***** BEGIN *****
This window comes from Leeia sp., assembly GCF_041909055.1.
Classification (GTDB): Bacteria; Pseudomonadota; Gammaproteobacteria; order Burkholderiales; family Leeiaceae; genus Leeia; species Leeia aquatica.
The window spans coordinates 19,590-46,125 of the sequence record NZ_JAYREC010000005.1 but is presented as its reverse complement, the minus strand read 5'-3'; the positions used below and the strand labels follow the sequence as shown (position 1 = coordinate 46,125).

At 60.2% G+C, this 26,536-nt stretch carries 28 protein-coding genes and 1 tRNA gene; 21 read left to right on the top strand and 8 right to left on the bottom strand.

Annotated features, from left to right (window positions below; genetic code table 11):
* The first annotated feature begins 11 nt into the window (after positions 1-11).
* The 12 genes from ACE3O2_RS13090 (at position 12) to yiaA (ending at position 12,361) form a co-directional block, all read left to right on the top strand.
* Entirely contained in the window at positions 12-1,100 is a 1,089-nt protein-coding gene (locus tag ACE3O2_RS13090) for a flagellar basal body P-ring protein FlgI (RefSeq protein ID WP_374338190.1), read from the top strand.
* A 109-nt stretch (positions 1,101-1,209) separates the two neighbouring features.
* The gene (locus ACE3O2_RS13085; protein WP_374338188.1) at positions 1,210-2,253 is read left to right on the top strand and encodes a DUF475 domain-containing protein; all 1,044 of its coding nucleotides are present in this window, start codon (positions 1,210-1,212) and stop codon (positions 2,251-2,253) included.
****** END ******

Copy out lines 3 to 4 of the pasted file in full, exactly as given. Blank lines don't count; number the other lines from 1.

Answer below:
The window spans coordinates 19,590-46,125 of the sequence record NZ_JAYREC010000005.1 but is presented as its reverse complement, the minus strand read 5'-3'; the positions used below and the strand labels follow the sequence as shown (position 1 = coordinate 46,125).

At 60.2% G+C, this 26,536-nt stretch carries 28 protein-coding genes and 1 tRNA gene; 21 read left to right on the top strand and 8 right to left on the bottom strand.